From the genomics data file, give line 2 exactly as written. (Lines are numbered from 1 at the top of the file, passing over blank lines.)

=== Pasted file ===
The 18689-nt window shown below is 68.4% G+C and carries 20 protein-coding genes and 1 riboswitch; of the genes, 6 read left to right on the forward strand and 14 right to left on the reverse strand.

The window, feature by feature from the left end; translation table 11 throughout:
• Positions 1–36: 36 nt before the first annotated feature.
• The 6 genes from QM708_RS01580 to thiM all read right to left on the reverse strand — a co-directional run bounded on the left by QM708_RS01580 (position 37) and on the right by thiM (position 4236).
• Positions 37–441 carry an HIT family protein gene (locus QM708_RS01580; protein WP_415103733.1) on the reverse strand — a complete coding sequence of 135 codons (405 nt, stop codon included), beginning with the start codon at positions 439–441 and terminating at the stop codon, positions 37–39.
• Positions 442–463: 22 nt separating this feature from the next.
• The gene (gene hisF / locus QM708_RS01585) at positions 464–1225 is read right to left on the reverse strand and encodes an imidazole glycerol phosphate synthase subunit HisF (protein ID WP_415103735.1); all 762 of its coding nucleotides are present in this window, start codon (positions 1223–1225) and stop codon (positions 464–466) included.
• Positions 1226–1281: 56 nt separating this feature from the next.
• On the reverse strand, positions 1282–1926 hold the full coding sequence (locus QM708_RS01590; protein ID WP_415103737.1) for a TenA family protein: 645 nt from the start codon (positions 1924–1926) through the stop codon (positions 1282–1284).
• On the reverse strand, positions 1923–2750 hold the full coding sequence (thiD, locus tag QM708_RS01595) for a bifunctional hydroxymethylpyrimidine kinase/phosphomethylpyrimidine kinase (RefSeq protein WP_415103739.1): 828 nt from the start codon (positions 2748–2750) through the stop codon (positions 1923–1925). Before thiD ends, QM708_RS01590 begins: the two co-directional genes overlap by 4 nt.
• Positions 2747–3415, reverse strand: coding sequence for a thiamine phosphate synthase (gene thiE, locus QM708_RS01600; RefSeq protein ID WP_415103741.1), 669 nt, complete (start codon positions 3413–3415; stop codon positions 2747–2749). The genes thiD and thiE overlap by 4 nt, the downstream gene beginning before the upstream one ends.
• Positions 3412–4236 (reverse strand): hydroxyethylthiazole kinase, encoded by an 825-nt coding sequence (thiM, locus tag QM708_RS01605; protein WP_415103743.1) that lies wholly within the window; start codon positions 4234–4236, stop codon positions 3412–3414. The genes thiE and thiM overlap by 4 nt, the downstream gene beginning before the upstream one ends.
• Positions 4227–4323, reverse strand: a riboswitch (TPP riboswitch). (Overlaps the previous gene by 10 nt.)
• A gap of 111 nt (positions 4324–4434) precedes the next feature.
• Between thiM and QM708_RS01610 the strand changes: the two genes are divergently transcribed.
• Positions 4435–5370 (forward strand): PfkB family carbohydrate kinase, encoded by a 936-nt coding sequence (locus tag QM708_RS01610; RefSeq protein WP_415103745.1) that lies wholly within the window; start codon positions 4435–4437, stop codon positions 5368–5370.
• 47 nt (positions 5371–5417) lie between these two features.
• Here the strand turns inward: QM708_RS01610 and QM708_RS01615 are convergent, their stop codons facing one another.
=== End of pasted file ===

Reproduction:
The window, feature by feature from the left end; translation table 11 throughout: